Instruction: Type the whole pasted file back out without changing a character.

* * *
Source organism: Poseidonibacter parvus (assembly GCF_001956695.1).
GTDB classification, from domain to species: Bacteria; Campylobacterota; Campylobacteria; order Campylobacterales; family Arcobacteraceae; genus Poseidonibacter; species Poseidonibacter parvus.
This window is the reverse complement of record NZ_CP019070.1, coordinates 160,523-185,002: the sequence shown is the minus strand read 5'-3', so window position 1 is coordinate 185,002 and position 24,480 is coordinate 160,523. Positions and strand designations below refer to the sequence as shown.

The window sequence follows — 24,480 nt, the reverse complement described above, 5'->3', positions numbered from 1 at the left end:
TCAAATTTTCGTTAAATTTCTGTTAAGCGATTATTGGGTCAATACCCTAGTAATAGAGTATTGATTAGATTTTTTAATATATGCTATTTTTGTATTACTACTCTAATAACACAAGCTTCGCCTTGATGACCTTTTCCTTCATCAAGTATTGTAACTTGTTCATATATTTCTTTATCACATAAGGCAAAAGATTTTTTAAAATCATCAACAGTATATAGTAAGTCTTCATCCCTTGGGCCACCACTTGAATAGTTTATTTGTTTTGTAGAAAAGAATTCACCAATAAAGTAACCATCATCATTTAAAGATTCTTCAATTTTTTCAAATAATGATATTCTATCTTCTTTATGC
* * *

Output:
Source organism: Poseidonibacter parvus (assembly GCF_001956695.1).
GTDB classification, from domain to species: Bacteria; Campylobacterota; Campylobacteria; order Campylobacterales; family Arcobacteraceae; genus Poseidonibacter; species Poseidonibacter parvus.
This window is the reverse complement of record NZ_CP019070.1, coordinates 160,523-185,002: the sequence shown is the minus strand read 5'-3', so window position 1 is coordinate 185,002 and position 24,480 is coordinate 160,523. Positions and strand designations below refer to the sequence as shown.

The window sequence follows — 24,480 nt, the reverse complement described above, 5'->3', positions numbered from 1 at the left end:
TCAAATTTTCGTTAAATTTCTGTTAAGCGATTATTGGGTCAATACCCTAGTAATAGAGTATTGATTAGATTTTTTAATATATGCTATTTTTGTATTACTACTCTAATAACACAAGCTTCGCCTTGATGACCTTTTCCTTCATCAAGTATTGTAACTTGTTCATATATTTCTTTATCACATAAGGCAAAAGATTTTTTAAAATCATCAACAGTATATAGTAAGTCTTCATCCCTTGGGCCACCACTTGAATAGTTTATTTGTTTTGTAGAAAAGAATTCACCAATAAAGTAACCATCATCATTTAAAGATTCTTCAATTTTTTCAAATAATGATATTCTATCTTCTTTATGC